It’s Always Something

Rev. Chris NeilsonThis past week I was diagnosed with Acute Myeloblastic Leukemia and will be admitted on Monday for several days of chemotherapy followed by weeks of recovery from the effects of the medicine. It’s a scary time, and I’ve barely had a chance to catch my breath. I face an uncertain future, and a lot of days in an isolation room.

I only have about four days to get the district affairs in order before I’ll be plagued with “Chemo brain,” and while I’m willing to keep trying to keep all of my balls in the air that I’ve been juggling, almost all of what I do will need to be shared with the rest of the regional and district staff team as I face this illness. I’m sure many of you with whom I’ve been working will wonder- now who do I call? Where can we turn for help? What happens now? Many of you are still in the middle of a ministerial search. Many have completed searches, and will want to set up a start up with a new minister. Several of you are negotiating conflicts- trying to turn the congregation around to a healthy place.

Many of my projects have been reassigned- so If I’ve been scheduled to be somewhere, someone else will be doing the workshop, conversation, or whatever we had scheduled. Some things may be deferred for now. Some things may have to be cancelled.

Our lead staff consultant, Rev. Joan Van Beceleare will be the primary contact for me right now. She will delegate my duties for the short term. Karen Lobracco is on staff through June, and of course Sue Tabone is ever present in our office. Our district board will also work with Joan to see what additional resources may be needed.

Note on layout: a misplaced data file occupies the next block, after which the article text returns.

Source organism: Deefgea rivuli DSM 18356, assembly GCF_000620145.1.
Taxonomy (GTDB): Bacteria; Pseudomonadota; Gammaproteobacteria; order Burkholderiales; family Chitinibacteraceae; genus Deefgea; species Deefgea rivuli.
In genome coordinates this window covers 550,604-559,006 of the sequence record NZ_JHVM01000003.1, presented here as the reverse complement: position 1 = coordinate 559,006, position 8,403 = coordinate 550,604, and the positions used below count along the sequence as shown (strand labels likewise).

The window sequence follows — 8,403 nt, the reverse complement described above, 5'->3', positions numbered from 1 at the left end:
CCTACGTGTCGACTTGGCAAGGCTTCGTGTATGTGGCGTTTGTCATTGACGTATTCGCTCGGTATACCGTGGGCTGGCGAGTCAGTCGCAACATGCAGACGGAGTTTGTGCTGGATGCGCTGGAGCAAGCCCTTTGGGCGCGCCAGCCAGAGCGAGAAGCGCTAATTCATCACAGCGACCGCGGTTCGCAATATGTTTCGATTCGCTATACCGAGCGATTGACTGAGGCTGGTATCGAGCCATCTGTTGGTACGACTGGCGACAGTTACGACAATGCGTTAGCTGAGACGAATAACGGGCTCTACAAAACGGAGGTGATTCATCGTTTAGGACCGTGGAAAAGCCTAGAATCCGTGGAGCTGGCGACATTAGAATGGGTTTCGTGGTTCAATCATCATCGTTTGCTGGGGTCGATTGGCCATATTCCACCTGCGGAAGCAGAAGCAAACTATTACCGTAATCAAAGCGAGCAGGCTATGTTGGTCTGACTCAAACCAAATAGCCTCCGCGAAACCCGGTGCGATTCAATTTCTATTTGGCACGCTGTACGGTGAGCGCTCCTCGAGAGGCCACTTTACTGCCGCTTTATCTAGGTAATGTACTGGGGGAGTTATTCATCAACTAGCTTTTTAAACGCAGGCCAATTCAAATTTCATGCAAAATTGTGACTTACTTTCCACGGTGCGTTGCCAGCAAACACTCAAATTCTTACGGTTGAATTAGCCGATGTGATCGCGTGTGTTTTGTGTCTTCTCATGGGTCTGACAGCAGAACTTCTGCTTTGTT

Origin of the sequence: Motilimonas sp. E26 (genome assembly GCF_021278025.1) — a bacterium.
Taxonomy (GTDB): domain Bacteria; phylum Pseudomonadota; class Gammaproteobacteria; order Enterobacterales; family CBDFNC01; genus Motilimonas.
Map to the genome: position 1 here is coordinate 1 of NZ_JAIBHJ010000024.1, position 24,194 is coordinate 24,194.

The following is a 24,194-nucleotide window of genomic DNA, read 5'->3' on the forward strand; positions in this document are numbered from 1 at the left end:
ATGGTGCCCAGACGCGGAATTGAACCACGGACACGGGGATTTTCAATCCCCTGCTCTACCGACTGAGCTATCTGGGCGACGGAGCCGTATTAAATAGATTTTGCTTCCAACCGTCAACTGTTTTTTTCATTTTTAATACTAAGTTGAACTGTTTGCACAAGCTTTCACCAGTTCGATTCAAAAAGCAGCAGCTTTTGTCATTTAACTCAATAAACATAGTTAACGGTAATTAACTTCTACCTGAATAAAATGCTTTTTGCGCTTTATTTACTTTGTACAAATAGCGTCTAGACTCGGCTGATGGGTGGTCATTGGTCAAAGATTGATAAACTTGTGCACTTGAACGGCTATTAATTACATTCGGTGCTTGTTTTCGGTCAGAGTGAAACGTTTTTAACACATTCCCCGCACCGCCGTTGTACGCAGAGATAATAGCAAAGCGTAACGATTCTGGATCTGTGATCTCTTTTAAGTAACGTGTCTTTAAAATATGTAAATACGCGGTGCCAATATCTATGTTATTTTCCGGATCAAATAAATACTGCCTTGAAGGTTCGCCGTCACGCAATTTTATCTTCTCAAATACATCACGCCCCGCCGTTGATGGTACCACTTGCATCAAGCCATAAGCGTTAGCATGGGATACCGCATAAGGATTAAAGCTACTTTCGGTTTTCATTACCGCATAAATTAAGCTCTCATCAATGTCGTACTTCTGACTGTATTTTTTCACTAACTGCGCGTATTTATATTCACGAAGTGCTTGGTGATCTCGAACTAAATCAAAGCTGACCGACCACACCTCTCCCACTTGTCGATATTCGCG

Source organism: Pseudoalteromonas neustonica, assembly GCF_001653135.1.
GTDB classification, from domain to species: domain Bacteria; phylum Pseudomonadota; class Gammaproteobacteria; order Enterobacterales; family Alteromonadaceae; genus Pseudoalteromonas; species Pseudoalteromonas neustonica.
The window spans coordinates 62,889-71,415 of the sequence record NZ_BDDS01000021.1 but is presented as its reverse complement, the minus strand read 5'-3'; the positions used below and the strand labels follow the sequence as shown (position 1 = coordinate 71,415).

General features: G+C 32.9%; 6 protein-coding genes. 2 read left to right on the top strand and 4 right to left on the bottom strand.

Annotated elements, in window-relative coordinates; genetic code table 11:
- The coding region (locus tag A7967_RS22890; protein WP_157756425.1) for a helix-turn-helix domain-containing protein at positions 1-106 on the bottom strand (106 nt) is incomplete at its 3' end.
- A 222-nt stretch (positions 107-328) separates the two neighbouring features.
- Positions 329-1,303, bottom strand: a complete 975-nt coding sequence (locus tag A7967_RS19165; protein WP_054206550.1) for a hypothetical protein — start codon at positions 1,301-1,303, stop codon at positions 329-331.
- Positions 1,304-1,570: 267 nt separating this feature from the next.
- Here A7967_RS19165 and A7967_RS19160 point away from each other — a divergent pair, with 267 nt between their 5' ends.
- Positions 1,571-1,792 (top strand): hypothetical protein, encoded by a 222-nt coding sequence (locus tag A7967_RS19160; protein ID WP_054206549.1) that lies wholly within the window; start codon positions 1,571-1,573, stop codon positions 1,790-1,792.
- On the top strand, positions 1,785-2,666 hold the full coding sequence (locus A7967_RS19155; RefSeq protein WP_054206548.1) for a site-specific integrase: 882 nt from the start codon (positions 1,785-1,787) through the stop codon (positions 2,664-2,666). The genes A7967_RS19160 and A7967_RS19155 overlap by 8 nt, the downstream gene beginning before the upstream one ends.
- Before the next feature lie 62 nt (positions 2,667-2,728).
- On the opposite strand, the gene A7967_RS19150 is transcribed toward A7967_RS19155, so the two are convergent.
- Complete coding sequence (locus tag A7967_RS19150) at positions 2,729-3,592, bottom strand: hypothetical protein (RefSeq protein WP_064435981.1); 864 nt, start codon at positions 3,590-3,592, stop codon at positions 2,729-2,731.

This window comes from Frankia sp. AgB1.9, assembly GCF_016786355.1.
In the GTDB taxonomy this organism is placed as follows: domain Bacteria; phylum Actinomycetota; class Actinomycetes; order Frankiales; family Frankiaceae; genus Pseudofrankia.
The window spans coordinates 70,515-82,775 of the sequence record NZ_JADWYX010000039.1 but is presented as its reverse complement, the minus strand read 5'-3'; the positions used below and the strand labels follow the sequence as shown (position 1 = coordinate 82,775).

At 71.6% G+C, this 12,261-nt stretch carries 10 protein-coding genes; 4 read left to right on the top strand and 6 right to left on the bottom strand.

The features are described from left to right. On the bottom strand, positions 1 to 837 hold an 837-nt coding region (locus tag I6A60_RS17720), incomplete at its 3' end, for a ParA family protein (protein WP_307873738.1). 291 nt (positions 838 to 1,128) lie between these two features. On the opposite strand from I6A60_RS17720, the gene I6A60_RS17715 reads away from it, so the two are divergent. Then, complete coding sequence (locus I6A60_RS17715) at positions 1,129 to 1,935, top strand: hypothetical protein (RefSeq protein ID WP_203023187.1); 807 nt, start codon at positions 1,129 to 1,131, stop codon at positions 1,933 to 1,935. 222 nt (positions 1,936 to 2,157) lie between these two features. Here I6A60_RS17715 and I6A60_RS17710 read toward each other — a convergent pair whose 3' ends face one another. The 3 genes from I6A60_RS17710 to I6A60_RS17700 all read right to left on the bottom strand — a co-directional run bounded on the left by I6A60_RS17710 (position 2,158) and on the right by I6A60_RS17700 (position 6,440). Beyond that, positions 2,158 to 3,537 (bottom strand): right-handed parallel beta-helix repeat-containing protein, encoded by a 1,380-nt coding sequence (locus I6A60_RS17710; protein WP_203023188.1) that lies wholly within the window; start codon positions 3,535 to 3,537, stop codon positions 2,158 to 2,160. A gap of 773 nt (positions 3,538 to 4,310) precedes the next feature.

I’m sorry to be off the scene so quickly and urgently, but cancer doesn’t wait for a more convenient time. If it’s not one thing, its another, but we’ll do our best to meet the needs of our congregations. It’s always something! I hope to be back before you even know I’m gone.

In faith and with love,
Rev. Chris

Editor’s Note: The staff and leadership of the Central East Regional Group and its districts wish Chris a speedy recovery and assure her we will take on what needs done in her absence.

Share on Facebook

View from the Penthouse

In adaptive leadership training we often talk about the “view from the balcony,” and the view from the “dance floor.”  The balcony view allows you to take a step back, observe the dance floor and the immediate things going on.  It also allows you to take the long view, absorbing the context of all that we do.  In times of tension or struggle, it’s extremely important to step back, allow the stress to fall away, and change our perception of things.

Penthouse ViewRecently I encountered a meeting with a very infectious virus, which landed me in the hospital for five days of intensive treatments.  I had to be in a private room with a special filter, and everyone who came in had to gown, mask, glove and protect their eyes.  I wasn’t allowed to leave the room.  I was quarantined.

But I had a fabulous room on the 7th floor, the “penthouse” of the hospital.  There were tall window on both sides.  I had the best view in Rochester.  Everyday I watched the sun rise and set.  It was like living in a snow globe.